The French have long referred to the influence that a region’s soils, water and microclimate imbues to wines and agricultural products as “terroir.” The concept is now appreciated throughout the world and is evolving into a more complex understanding of the interactions of both the physical and biological factors of a region. For instance, it’s not just the influence of soils, sunlight, water and temperature on crop growth and flavor, but also relationships with mycorrhizae (fungal symbionts in the soil), pathogens, insects and even other competing plant species.
As plants are attacked by herbivores and pathogens, their chemical defenses are induced; these chemicals are repellent to some organisms, but also the flavor and aroma chemicals that humans desire. My own experience as a hops farmer, at least anecdotally, bears this out. This summer, my hops yard in Cambria, NY suffered an outbreak of leafhoppers that set my plants up for a fungal attack brought on with our hot, humid July; it was a “perfect storm.” I responded with various organic approved chemicals and biologicals (OMRI certified for those interested) to thwart these hops pests and pathogens. My plants survived, but yields were down. However, as I now harvest my hop cones, the Centennial and Chinook cones are more aromatic and citrusy than I can recall from the past two years. Over the long term, the ability of individual plants to survive and reproduce in a region’s unique microclimate and biological environment often produces locally adapted populations or land races.
This evolution of locally adapted populations to region- specific environments takes the concept of “terrior” to its ultimate expression. This of course is of great interest to WNY hops growers who are interested in finding locally hearty plants with unique flavors. The Northeast Hops Alliance, in conjunction with Cornell University, is sponsoring a “geohopping” initiative, asking all hops-interested hikers to post the GPS coordinates of “wild-growing” hops plants that they find to their website (northeasthopalliance.org). These “wild” hops may be survivors of New York’s hops- growing heyday and they may be used in breeding locally adapted, uniquely flavored hops.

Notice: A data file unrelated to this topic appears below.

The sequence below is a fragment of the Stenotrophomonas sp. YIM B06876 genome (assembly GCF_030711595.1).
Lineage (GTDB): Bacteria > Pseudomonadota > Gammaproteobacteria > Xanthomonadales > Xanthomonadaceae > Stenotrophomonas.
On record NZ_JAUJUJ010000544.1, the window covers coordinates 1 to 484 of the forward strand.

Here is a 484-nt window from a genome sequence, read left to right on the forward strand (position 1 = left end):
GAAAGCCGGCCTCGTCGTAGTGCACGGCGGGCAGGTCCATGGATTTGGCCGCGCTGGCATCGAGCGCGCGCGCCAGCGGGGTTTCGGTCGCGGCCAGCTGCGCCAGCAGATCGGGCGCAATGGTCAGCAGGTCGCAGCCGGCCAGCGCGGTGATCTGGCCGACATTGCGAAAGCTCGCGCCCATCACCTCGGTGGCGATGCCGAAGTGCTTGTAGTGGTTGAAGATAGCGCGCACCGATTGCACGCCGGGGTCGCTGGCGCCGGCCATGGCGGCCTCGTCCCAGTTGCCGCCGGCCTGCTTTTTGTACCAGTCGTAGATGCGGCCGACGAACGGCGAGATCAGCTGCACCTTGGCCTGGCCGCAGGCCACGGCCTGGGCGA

In addition to local hops farmers, there is increasing interest in growing malting barley and re-learning the art and science of malting in WNY. As with most any other plant species, barley and other small grains can be expected to respond to our terroir producing local flavor or malting characteristics, including germination efficiency, hull thickness, sugar conversion potential, protein and polyphenol levels. Because the yield and quality of malting barley is strongly influenced by a range of fungal pathogens, Cornell University Extension has developed regional experimental plots to test modern and heirloom varieties of two- and six-row malting barley for suitability in our area. The search for locally adapted barley varieties is on. However, heirloom varieties from North central USA or Northern Europe may also hold genetic traits that can be bred to enhance the disease resistance and malting characteristics of WNY barleys.
Robert Johnson is biology professor at Medaille College who grows hops and malting barley in Cambria, NY. Bob is president of newly formed Niagara Malt LLC which began producing malt late in 2014. Get into Gene McCarthy’s to taste “Therapy Session”—a pale made with malts and hops produced by Niagara Malt.